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The Jangam or Jangama are a Shaiva order of wandering religious monks. They are the priests or gurus of the Hindu Shaiva.[1] There is an age-old tradition calling Jangamas as gurus of 'Lingayat’ .Jangamas are disciples of Lord Shiva as mentioned in Puranas. Jangamas are Shaiva Brahmin. A visit of a jangam to a house is treated as the visit of Lord Shiva himself and the jangam shall be given good alms and the jangam blesses the natives. The Jangam is the wandering holy man in Virashaivism. Jangams install the Sthavara Lingas and are therefore superior to fixed lingas in temples and also follow the tradition of movable linga worn on persons as mentioned in Shiva purnas.


According to the Hindu mythology of India, Goddess Parvati had claimed that she had given birth to Lord Ganesh (elephant-headed Deity) when she died as Sati (previous incarnation who died by self-immolation). She told Lord Shiva. that he too should also create a similar lord. Lord Shiva proceeded to cut his thigh and his blood spilled on the lifeless statue known as Kusha which immediately came alive and was thereafter referred to as Jangam. The term 'Jangam' (or) 'Jangam Sages' in Himalayas, Kashi and Kumbh mela (or) 'Jangam Sadhu' in Hindu Temples (or) Jangam in Maharashtra, Madhya Pradesh and Gujarat (or)'Jangam Ayya (Acharya, Meaning or full form of Ayya is Acharya)' in Karnataka Priestly Section (or) 'Jangam Lingayat Pandaram' in Tamil Nadu Priestly Section and Kerala Priestly Section (or) Jangam Jogi in Haryana (or) 'Jangam Baba' in North India (or) Jangam Deva in Andhra Pradesh (or) Jangam Guru in Nepal is also the name given to the wandering Shivite (Hindu worshippers of Lord Shiva) mendicants who are believed to be descendants of the original 'Jangam'. They function as priests or Guru for all those who follow the Shivite cult. In most Lord Shiva temples where the Jangams perform the Pooja (prayer and worship of Lord Shiva). The Jangam priests may preside over all rituals however special regard is given to marriage rites in Lingayatism and Shaivism section of Hinduism.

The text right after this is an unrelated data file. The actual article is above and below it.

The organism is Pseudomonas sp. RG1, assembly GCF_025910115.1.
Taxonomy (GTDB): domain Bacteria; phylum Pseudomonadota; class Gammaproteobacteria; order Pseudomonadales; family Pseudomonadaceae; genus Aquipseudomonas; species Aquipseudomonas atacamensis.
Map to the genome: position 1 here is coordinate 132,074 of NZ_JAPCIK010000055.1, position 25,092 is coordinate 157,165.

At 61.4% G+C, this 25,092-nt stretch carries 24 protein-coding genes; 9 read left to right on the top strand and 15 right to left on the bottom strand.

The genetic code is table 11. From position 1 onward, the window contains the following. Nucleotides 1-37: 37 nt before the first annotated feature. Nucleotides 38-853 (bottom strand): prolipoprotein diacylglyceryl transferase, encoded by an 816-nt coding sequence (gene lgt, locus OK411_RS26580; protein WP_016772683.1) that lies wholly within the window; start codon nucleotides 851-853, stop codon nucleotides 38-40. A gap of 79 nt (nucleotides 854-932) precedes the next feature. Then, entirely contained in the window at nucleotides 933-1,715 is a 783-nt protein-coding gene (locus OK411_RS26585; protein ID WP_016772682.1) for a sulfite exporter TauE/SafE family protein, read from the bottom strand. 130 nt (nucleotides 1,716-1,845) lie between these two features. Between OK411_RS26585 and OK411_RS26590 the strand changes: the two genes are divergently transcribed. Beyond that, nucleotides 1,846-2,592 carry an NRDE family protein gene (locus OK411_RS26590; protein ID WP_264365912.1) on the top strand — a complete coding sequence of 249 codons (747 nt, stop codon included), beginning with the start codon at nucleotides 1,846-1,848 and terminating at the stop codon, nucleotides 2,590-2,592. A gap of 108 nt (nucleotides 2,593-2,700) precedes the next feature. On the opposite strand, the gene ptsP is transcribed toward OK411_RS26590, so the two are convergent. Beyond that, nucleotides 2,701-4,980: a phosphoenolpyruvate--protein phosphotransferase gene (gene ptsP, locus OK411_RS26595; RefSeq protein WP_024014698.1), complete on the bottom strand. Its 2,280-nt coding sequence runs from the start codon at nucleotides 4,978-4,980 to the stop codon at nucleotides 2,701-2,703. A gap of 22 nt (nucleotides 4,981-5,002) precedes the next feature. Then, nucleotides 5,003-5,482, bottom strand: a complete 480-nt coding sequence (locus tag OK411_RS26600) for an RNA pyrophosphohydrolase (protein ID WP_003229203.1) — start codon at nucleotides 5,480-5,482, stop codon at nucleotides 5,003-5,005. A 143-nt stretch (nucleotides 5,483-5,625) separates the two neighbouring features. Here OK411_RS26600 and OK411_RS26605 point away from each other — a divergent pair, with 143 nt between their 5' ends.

Lingayath or veerashaiva jangam worship is centred on the Hindu god Shiva as the universal god in the iconographic form of Ishtalinga.[2][3] The jangam always wear the Ishtalinga held with a necklace.[4] The Istalinga is made up of small blue-black stone coated with fine durable thick black paste of cow dung ashes mixed with some suitable oil to withstand wear and tear. The Ishtalinga is a symbolism for Lord Shiva.[5] It is viewed as a "living, moving" divinity with the devotee. Every day, the devotee removes this personal linga from its box, places it in left palm, offers puja and then meditates about becoming one with the linga, in his or her journey towards the atma-linga.[6]

Jangama Acharya (Ayya) in Telangana StateEdit

Jangams hold intellectual history refers to the historiography of ideas and thinkers. The history cannot be considered without the knowledge of humans who created, discussed and wrote about in and other ways which were concerned with ideas. Jangam community falls under backward community particularly in state of Telangana and they enrich with rich traditional culture. Most Jangama Devaras falls under priestly class and understand difficult ideas, subjects and use knowledge to expand services as governmentt advisors and political advisors.

[7]Jangama is one who is endowed with true knowledge, and has sacrificed his life for the society.